The 2013 Bears No. 1 offense was on the field for three possessions, a total of 10 plays, in the preseason opener against the Carolina Panthers. The possessions ended with an interception, a punt and a sack. No points.
The plan for Thursday night against the San Diego Chargers is considerably more ambitious, both in plays and results.
“That was pretty much a dress rehearsal, with just 10 plays,” quarterbacks coach Matt Cavanaugh told CSNChicago.com. “We’d like to get the first group double that if we can. Just execution and ball security are the two most important things.
“We were happy that there weren’t any penalties and all the sideline stuff was solid. Now we’ve just got to execute.”
That applies to every area of an offense that ranked among the leagues least effective last season. Including pre- and regular season, the Bears have not scored a touchdown on a drive longer than 10 yards in their past 12 possessions.
Jay Cutler is unlikely to throw another first-snap interception as he did repeatedly in practices and again last Friday vs. the Carolina Panthers. He completed six of the seven passes after that first mis-read and spread the ball to five different receivers.
“We're moving along,” Cutler said of the overall degree of progress. “I don't think I can pinpoint exactly where we're at, but we're definitely getting better each and every day.”
Time to start showing it. A directive is for Cutler to get the ball out of his hands quicker than he too often did in ’12. That will be part of it.
A position battle is going on at No. 3 where Michael Ford, who scored the offense’s only TD last week vs. the Panthers, needs to outperform newly signed Curtis Brinkley, a former Charger who has averaged 21.3 yards on kickoff returns.
Matt Forte and Michael Bush each carried once and caught a combined three passes. No. 1 running backs in Marc Trestman offenses have averaged 65.4 receptions over the past 10 years. Establishing this component of the offense is critical, and running plays early may help the rookie offensive linemen at right guard and tackle by forcing respect for the run.
“Getting Matt a few carries to make sure he is comfortable running again [is a goal],” Trestman said. “He got very few shots last week so we’ll try to do a little bit more with him.”
Brandon Marshall will get his first preseason snaps. Alshon Jeffery was targeted on Cutler’s first two passes in Carolina. Both were caught, one by Jeffery, one by a Panther. Their spots in the lineup are set.
Less set is the No. 3 where Earl Bennett is still out with a concussion from nearly two weeks ago. His future is in some question. In his place Devin Aromashodu has gotten work with the No. 1 offense. The chief competition there is Joe Anderson, who came out of the Carolina game with a slight shoulder bruise but who was back practicing.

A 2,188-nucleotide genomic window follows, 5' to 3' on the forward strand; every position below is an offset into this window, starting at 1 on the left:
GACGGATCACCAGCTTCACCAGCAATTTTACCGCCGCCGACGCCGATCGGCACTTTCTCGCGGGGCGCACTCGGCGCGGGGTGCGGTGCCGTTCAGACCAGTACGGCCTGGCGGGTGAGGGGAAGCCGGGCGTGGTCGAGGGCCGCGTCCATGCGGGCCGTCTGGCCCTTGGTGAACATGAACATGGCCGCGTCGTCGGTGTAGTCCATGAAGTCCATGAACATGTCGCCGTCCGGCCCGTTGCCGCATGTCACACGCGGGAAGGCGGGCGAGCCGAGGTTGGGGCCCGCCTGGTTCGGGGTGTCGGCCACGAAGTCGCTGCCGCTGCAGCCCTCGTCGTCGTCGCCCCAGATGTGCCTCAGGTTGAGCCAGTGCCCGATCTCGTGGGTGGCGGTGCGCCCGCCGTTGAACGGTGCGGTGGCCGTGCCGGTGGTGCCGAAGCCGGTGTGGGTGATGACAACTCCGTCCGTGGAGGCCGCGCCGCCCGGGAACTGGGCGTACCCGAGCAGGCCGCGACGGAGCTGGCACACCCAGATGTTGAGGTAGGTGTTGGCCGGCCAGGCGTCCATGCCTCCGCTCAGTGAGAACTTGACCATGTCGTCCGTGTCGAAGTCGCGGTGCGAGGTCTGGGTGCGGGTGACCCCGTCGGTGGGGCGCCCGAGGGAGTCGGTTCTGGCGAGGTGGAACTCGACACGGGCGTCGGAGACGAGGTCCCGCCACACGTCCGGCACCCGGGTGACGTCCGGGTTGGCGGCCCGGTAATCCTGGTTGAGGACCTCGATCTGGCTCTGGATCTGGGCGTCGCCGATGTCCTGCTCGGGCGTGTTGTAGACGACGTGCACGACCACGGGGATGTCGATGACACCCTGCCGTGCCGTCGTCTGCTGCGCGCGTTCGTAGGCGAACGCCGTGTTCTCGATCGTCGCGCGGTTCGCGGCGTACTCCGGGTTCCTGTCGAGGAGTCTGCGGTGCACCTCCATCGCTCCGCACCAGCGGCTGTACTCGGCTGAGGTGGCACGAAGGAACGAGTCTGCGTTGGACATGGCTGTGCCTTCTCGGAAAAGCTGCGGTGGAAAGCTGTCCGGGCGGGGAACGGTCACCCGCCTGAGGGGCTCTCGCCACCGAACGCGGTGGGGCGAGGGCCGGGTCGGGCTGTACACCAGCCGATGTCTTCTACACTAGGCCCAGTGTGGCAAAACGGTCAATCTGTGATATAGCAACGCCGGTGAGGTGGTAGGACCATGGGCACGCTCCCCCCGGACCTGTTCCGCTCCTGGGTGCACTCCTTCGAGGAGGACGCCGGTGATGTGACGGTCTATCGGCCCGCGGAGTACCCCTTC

Rookie Marquess Wilson is a receiver to monitor. He caught four passes from Matt Blanchard last week, one for 58 yards, but his roster status will be determined in large part by play on special teams, as for Anderson and Eric Weems.
“[Wilson] got to understand it’s so important for him to be a special-teams player for us if he becomes a fourth or a fifth wide receiver, and he is competing to be a fourth or a fifth wide receiver, and you can see what Joe Anderson and Eric Weems do for us,” Trestman said. “That’s part of the job for a receiver that is not one of the top three; he’s got to be an active special team’s player and give us the kind of play that Joe and Eric give us on special teams at this point.”
The Bears paid Martellus Bennett $9.2 million guaranteed as part of a $20.4 million contract this offseason to add a vital component to a diversifying offense. Bennett’s only contribution to the stat sheet last Friday was making the tackle after the Carolina interception on the first play. That wasn’t the plan and won’t be.
What also needs to play out is the depth chart beyond Bennett. Steve Maneri is a blocking TE who caught his one pass “target” in Carolina and sits No. 2 to Bennett. The unknown is Kyle Adams, a solid part of special teams but who was limping badly around Olivet Nazarene on Tuesday.
“Obviously, we’d like to have a guy who can block and run, get a guy who can block and catch a pass,” said offensive coordinator Aaron Kromer. “You don’t want to get one-sided. But if a guy is that much better of a blocker than the other guy is a pass receiver, then you keep the blocker.”
Expect the offense to scheme some help for the rookies on the right side of the line.
The position group has been a virtual escalating daily story ever since J’Marcus Webb gave up a sack against Charles Johnson in Carolina and lost his starting right-tackle job to rookie Jordan Mills. Overlooked was the elevation of Kyle Long ahead of James Brown, who had held an edge at right guard and started the Carolina game.
Center (Roberto Garza), left guard (Matt Slauson) and left tackle (Jermon Bushrod) are set. Long’s and Mills’ jobs are theirs to lose, and indeed that can happen with poor performances vs. San Diego.
Only slightly less significant is the play in the next tier. Webb and Eben Britton are competing for roster spots presumably as the swing tackle but could become starters if Mills flops. Slauson will get a look at center as well.
Against Carolina “it wasn’t as tied down or as tight as we need it to be, technique was not as good,” Kromer said. “We blocked the right guys, but technique was not where it needs to be. It needs to improve, and we’ll do that.”